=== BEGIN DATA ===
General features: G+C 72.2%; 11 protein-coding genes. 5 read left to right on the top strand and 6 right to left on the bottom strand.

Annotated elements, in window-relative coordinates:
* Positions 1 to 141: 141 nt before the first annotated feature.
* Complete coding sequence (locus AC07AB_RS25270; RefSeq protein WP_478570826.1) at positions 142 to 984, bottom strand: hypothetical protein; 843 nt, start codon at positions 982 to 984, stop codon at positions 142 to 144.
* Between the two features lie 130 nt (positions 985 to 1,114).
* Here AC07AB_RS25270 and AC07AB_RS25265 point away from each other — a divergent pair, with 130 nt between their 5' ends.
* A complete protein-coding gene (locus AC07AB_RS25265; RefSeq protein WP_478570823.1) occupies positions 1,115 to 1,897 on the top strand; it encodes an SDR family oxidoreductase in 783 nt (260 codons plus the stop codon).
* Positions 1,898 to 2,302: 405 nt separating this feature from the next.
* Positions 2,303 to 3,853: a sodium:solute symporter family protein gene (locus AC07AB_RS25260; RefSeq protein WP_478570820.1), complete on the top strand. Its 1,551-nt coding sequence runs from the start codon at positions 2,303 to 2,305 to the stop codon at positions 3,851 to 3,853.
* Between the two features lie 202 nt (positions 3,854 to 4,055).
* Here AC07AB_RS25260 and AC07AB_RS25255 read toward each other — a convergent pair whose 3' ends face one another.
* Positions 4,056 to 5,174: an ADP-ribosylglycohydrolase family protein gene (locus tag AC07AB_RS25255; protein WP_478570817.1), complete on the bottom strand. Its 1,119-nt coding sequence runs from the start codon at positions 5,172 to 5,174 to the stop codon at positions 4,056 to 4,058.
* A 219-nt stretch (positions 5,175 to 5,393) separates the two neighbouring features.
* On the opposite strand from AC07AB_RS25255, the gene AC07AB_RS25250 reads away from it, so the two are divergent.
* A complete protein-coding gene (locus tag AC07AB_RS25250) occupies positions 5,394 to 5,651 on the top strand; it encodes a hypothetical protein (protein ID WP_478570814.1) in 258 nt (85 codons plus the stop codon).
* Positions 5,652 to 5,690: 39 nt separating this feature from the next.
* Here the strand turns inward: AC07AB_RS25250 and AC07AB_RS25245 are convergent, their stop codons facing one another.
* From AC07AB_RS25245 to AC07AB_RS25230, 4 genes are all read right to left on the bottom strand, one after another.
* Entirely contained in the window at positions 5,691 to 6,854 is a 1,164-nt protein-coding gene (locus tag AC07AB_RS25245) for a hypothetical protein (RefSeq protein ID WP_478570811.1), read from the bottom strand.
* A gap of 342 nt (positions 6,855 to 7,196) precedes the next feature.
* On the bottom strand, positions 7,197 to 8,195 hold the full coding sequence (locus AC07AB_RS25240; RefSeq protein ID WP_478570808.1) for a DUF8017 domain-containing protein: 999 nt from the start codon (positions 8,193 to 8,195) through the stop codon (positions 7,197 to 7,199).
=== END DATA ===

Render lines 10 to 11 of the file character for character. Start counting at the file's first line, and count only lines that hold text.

* Between the two features lie 202 nt (positions 3,854 to 4,055).
* Here AC07AB_RS25260 and AC07AB_RS25255 read toward each other — a convergent pair whose 3' ends face one another.